Modern Times Review, March 12, 2020
Modern Times Review, March 6, 2020
Modern Times Review, February 17, 2020
Modern Times Review, February 2, 2020
Modern Times Review, January 30, 2020
Modern Times Review, January 27, 2020
The Hollywood Reporter, December 11, 2019
The Hollywood Reporter, November 11, 2019
University World News, August 12, 2019
Modern Times Review, July 7, 2019
The Hollywood Reporter, June 13, 2019
The Hollywood Reporter, June 10, 2019
The Hollywood Reporter, May 31, 2019
The Hollywood Reporter, April 20, 2019
The Hollywood Reporter, March 20, 2019
The Guardian, December 31, 2018
Later update here: https://www.theguardian.com/world/2018/dec/31/russia-detains-american-in-moscow-suspected-of-spying
Russia detains American in Moscow on suspicion of spying
FSB opens criminal case against US citizen for ‘carrying out act of espionage’
Russia’s domestic security service has detained a US citizen on suspicion of spying.
The FSB, the successor of the Soviet-era KGB, said in a statement that the American was arrested on Friday “while carrying out an act of espionage”.
The statement, in Russian, used a name that appeared to translate as Paul Whelan and said a criminal case had been opened “under article 276 of the criminal code (Espionage)”.
No further details were given. People convicted of spying in Russia face a prison term of between 10 and 20 years.
The US embassy in Moscow could not immediately be reached for comment on Monday, a public holiday in Russia.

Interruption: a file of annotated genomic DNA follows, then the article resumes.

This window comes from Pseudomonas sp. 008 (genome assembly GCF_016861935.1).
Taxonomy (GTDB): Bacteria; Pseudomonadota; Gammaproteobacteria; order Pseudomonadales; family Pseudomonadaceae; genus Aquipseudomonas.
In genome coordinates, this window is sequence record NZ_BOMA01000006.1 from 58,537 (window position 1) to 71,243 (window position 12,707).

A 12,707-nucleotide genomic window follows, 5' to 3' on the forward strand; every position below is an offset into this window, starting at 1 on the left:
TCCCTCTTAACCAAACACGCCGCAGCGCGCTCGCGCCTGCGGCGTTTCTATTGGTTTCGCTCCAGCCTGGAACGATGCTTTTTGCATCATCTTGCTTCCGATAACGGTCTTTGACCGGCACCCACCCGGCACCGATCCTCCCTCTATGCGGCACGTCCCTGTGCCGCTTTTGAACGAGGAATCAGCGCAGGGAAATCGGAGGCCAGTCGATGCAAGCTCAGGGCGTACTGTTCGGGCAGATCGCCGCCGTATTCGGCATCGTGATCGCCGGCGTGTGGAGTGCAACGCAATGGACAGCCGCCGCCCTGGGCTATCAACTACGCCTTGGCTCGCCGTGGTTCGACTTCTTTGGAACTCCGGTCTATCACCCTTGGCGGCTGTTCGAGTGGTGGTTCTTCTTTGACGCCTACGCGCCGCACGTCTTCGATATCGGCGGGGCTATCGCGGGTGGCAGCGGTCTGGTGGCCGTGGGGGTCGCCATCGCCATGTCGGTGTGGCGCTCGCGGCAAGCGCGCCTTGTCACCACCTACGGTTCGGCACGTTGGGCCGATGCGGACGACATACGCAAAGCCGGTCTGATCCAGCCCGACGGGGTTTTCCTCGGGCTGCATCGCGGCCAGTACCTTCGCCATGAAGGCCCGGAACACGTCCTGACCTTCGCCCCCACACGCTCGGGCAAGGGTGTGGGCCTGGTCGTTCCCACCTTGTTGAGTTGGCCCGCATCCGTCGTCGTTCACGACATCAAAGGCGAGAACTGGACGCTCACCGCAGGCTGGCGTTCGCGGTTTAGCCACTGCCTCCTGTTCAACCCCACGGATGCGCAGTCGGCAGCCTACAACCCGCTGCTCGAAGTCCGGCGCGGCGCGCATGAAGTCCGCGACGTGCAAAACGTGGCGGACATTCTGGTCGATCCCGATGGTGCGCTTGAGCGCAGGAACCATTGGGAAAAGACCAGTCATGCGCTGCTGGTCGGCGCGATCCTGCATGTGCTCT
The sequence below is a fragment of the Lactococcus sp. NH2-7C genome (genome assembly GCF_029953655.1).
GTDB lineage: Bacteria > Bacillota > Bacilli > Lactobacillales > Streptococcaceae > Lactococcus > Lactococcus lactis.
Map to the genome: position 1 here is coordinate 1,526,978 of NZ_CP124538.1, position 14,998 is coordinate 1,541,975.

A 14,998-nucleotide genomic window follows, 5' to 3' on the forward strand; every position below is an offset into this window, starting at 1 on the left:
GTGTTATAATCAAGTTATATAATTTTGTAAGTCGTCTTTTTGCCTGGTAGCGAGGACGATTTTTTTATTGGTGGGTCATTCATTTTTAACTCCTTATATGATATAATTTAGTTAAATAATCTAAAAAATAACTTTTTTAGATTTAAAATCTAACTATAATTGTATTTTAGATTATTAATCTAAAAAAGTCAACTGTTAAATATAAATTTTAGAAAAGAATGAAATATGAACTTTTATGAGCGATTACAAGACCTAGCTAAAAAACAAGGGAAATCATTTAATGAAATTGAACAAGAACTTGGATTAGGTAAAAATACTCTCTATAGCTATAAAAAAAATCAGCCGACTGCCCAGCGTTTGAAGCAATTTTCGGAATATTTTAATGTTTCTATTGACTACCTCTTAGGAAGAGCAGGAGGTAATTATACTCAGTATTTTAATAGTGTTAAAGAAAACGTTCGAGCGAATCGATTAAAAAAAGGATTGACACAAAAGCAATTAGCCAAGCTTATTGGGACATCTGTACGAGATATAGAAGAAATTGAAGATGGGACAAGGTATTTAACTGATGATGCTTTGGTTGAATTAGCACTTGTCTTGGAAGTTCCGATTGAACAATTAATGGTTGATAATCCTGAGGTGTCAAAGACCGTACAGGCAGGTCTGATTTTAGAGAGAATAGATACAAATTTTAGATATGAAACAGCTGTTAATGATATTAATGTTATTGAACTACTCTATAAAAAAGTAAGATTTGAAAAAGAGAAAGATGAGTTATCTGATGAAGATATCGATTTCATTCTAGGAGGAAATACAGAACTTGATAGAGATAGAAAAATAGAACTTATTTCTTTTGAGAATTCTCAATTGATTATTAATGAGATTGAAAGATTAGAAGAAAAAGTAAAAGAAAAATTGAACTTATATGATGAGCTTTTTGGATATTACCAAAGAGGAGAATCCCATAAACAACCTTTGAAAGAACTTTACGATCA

On Sunday Russia’s president, Vladimir Putin, expressed a desire for better relations with the US in 2019. In a new year letter to the US president, Donald Trump, he said Moscow was ready for dialogue on a “wide-ranging agenda”.
A Kremlin statement said Putin’s letter stressed that Russia-US relations were “the most important factor for providing strategic stability and international security”.
Russia has sought to improve relations with the west after a year in which diplomacy was at its frostiest since the cold war.
Britain expelled 23 Russian diplomats over accusations that the Kremlin was behind the novichok attack in March on the former double agent Sergei Skripal and his daughter, Yulia, in Salisbury. Russia denied any involvement in the poisoning and, in retaliation, sent home the same number of British embassy workers.
In October, the US justice department accused seven Russians of being GRU military intelligence officers, charging them with hacking and wire fraud. Four men from that group were expelled from the Netherlands in April after being caught allegedly attempting to hack the Organisation for the Prohibition of Chemical Weapons.